The need in Malawi for surgeons is one of the greatest in sub-Saharan Africa. Counting the expatriate surgeons, there are only 8 in a country of 15 million. The need for surgical help is great and there are no Malawian surgeons in the mission hospitals despite the fact that they give 40% of the country’s healthcare. The Seventh-day Adventists have had a presence in Southern Malawi since 1902. The mission morphed first into a nurse-run clinic then was reinvented as a hospital with the earliest part of the present structure first built in the 1950s. It was originally a leprosarium and then converted to an acute care hospital. It was expanded significantly in the 1970 – 1990s. Arguably, it was the best hospital in the country at the time, but went into a decline until Adventist Health International became involved a few years ago. It now has 275 patient beds and occupancy has increased significantly from the nadir, but it still is at only 30 – 70%. Loma Linda University is the accrediting agent for PAACS and yet they have no Adventist hospitals participating in the program. Hopefully, this will be the first program for them.
In Walt’s absence, I plunged into the several day evaluation processes and he joined me late Tuesday evening. Together, we were involved in an extensive set of meetings with the other Adventist Hospital in Blantyre, the college of medicine department of surgery (who are also the COSECSA representatives), the Beit Trust CURE hospital in Blantyre, the Christian Health Association of Malawi, the Director of Clinical Services at the ministry of health in Lilongwe, the Medical Council of Malawi and the surgical director of the program at Kamuzu Central Hospital in Lilongwe. Thursday started at 2:20 AM, was 18 hours long and included two six hour trips in a cramped Land Cruiser over rough roads. God protected us on the roads.
We briefed the hospital team on our findings and we made our suggestions this afternoon (before the Sabbath began at sunset). That completes our duties to them here. We will worship with them in the morning and then be driven back to Blantyre tomorrow afternoon to catch an early morning Sunday bus to Lilongwe. There, we will visit some missionary friends and a new Korean Christian medical school (Daeyang Luke) before I fly to Ethiopia on Tuesday and Niger on Friday. Walt Johnson will be flying home.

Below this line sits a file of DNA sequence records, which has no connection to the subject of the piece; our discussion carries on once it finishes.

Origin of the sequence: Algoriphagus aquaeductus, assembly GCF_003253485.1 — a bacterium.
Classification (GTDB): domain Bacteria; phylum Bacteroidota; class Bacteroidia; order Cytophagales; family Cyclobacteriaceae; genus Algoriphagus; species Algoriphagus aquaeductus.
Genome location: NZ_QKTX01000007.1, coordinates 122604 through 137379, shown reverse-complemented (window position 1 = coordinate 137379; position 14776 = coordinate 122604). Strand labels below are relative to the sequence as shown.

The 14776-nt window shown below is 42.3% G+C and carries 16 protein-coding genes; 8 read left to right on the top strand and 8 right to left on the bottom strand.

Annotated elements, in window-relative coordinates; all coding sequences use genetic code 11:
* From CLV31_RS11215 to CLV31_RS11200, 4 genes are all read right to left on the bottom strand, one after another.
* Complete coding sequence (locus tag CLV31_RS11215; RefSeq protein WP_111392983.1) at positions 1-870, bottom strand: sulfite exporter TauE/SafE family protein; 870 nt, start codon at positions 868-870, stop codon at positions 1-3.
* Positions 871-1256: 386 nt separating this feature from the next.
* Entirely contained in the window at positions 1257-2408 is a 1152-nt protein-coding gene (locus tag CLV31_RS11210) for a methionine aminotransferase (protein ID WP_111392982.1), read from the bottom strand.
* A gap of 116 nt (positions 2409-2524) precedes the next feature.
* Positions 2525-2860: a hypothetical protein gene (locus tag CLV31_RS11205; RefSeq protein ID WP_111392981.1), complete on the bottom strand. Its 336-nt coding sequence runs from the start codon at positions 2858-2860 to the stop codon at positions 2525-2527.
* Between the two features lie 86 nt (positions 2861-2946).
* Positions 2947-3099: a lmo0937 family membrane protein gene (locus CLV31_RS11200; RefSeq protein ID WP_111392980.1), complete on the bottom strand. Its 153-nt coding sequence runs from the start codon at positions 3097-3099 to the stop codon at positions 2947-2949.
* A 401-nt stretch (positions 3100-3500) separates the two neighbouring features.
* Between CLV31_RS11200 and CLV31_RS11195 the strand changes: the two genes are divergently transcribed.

E-mail has been very spotty but things are reportedly good at home. It has been hard to get reliable e-mail access and I am behind on the PAACS work that continues no matter where I am. Please pray for wisdom for me as I travel next week to Ethiopia and assess how the new program at Myungsung Christian Hospital is doing. Pray also for Dr. Bill Wood, the Academic Dean of PAACS, as he travels to Mbingo Baptist Hospital next week to assess things there.
Praise and Prayer:
- Praise God for Mom’s continuing slow recovery. She has been released to go to Tennessee to spend time with my sister and continue her therapy there.
- Please pray for Micky and Sean (and me) while we are apart.
- Pray that God will help the Malamulo hospital make the right decisions to go forward in the establishment of a program here. Praise God that the resistance at virtually every academic and government level was almost non-existent. He clearly had gone before us.
- Please pray for my health as I travel. I had some gastroenteritis early this week but have recovered. Pray that I will find the time, focus and reliable internet access to accomplish my work.
- Praise God that a new Hospital Radio installation has been completed in Gabon.
Pleased to be back in Africa,
Bruce for Micky and Sean